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Baby Olive Ridley Turtles Set Off For The Sea

Baby Olive Ridley Turtles Set Off For The Sea
The scramble for the sea is an amazing sight, Photo Credit: Shutterstock

Hatchlings of Olive Ridley turtles take off for their pelagic home from Gahirmatha in Odisha

OT Staff
May 08 , 2021
03 Min Read

While travel eludes most humans in this pandemic, the mass exit of tiny hatchlings of Olive Ridley turtles for their pelagic home has started at the Gahirmatha beach in Odisha. The wee creatures scrambling for the waterline are a sight to behold. If only minutes ago they seemed incapable of any movement, the speed and the confidence with which they rush headlong into the waves, is something to be seen to be believed.

One of the wonders of nature, the female turtles are known to return year after year, to breed in Gahirmatha. The turtle takes its name from the green coloured carapace of the adult species.

Although Olive Ridley turtles are known to nest along tropical coastlines, including several places along the Indian coasts, Gahirmatha in Kendrapara district of Odisha, is the place where the world’s largest congregation of these turtles takes place. According to a 2009 report published by the Wildlife Institute of India, it was only in 1974 that the conservation community came to know of this mass nesting site.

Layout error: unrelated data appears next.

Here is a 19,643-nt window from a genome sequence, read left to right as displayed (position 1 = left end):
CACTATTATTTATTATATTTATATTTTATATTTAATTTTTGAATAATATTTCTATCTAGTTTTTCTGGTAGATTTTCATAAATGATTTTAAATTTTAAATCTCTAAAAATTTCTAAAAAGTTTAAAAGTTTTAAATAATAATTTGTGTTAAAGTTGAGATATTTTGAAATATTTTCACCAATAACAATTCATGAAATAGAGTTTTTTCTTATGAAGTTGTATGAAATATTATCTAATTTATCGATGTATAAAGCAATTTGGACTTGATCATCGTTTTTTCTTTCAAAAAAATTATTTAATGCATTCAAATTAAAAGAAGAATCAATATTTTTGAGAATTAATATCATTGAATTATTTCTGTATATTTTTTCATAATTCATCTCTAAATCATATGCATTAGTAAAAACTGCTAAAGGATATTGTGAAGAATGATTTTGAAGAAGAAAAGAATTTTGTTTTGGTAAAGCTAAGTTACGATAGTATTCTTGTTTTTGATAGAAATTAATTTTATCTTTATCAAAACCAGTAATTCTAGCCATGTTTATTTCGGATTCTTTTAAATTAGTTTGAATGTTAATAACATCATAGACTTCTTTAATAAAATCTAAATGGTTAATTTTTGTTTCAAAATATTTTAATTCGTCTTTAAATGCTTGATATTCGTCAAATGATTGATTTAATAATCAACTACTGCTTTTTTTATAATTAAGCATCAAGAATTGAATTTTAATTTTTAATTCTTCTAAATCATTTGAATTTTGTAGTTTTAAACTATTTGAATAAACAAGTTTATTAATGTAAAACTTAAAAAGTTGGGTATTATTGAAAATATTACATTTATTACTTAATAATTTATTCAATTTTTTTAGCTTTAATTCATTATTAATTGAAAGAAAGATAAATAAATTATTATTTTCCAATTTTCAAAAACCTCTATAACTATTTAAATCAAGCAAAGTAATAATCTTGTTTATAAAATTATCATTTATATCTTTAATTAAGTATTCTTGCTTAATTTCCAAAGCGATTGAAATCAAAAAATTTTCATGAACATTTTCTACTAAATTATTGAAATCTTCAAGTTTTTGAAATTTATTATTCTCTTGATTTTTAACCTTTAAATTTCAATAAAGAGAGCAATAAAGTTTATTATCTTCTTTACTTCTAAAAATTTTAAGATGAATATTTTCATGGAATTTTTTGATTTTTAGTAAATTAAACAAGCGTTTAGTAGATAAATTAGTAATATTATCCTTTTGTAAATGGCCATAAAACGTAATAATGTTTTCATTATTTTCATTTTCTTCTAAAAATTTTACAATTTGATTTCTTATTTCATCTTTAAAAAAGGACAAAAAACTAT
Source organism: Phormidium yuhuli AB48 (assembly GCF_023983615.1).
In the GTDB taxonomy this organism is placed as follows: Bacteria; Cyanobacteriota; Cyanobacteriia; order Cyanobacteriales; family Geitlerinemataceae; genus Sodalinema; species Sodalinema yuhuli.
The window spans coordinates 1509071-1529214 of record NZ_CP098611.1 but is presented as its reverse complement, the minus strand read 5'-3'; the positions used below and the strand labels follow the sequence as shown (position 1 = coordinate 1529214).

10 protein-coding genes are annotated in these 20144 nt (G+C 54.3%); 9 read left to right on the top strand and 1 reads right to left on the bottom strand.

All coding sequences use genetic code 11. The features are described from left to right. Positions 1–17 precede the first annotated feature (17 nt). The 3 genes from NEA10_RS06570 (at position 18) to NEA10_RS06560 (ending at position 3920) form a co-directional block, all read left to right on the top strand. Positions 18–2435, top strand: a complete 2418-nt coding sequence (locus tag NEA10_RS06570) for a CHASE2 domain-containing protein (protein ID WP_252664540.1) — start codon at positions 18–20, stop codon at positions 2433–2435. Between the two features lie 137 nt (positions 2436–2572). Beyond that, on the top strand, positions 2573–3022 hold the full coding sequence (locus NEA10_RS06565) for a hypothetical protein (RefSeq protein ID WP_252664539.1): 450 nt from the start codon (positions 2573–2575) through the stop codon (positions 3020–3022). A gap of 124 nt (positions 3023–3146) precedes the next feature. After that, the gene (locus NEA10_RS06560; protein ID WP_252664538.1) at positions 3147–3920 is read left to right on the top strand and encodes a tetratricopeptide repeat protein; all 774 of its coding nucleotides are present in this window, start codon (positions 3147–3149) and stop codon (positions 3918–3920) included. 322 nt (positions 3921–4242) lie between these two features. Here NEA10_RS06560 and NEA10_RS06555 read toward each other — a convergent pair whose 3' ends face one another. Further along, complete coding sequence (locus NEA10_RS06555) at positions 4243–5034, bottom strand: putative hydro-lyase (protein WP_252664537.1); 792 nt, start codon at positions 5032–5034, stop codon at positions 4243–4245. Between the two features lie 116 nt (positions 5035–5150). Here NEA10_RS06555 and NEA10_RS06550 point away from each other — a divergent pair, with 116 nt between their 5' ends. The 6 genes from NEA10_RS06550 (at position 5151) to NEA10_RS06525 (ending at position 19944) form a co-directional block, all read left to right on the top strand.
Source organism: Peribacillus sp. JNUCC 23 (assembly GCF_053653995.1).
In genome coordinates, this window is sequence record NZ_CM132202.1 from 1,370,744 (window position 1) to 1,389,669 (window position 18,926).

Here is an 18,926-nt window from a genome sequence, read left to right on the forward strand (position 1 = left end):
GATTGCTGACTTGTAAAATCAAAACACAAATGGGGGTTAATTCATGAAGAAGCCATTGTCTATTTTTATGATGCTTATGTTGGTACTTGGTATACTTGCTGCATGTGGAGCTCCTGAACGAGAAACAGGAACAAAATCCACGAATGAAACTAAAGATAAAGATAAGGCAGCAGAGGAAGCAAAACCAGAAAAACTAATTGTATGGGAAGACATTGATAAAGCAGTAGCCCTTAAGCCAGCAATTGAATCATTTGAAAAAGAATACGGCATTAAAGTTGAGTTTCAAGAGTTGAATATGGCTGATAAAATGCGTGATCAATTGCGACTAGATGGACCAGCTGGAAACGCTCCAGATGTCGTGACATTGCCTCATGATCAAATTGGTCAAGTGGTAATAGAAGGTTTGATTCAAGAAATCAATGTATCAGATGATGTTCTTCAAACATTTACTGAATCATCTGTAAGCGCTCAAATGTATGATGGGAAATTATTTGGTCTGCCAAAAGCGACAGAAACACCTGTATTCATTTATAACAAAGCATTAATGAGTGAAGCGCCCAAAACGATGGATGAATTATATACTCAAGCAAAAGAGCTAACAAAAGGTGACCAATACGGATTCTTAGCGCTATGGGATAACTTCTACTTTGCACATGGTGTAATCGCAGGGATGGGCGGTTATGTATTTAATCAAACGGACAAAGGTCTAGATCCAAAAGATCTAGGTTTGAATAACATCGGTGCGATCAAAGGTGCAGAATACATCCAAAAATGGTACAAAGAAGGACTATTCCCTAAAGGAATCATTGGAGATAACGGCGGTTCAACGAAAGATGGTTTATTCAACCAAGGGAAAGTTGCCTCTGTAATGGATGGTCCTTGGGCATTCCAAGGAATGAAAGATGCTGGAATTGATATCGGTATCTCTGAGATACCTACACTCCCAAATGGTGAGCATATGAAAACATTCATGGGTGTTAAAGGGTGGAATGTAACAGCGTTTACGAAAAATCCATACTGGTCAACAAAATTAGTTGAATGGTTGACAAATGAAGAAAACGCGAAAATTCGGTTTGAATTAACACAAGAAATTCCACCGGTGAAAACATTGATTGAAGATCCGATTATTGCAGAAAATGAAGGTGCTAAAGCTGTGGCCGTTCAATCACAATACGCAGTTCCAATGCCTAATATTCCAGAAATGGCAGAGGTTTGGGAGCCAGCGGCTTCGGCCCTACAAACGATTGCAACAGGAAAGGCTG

It is said the female turtles arrive from the South Pacific Ocean to lay their eggs here. They dig holes in the sand to lay the eggs, cover them, and leave. Usually, they arrive between November and March, and the laying of eggs takes place at night. The eggs hatch in 45 to 65 days.

Gahirmatha was declared a turtle sanctuary in 1997.

According to sources, nearly four lakh female turtles arrived this year (around March), with each laying nearly 100 eggs.

 

 

The forest department deployed special guards to ensure the hatchlings were not poached by humans or preyed upon by vultures or small animals.

Rushikulya in south Odisha is also known as a nesting site. According to media reports, environmentalists are also urging the state government to declare the Chaumukh sea beach in Baliapal as an Olive Ridley breeding ground too.

Nesting of Olive Ridley turtles can also be seen along the western coast of India. Local environmental groups in Velas and Anjarle, two coastal villages in Maharashtra, are known to hold turtle festivals when it is time for the hatchlings to leave to raise awareness about the need to conserve these turtles; the festivals are on hold now due to the pandemic.

Read: 6 Remote Indian Beaches for a Safe Post-Lockdown Holiday

The International Union for Conservation of Nature (IUCN) lists the Olive Ridley Turtle (Lepidochelys olivacea), also known as the Pacific Ridley sea turtle, as ‘vulnerable’. Although these turtles are still found in abundance, their number is depleting significantly.


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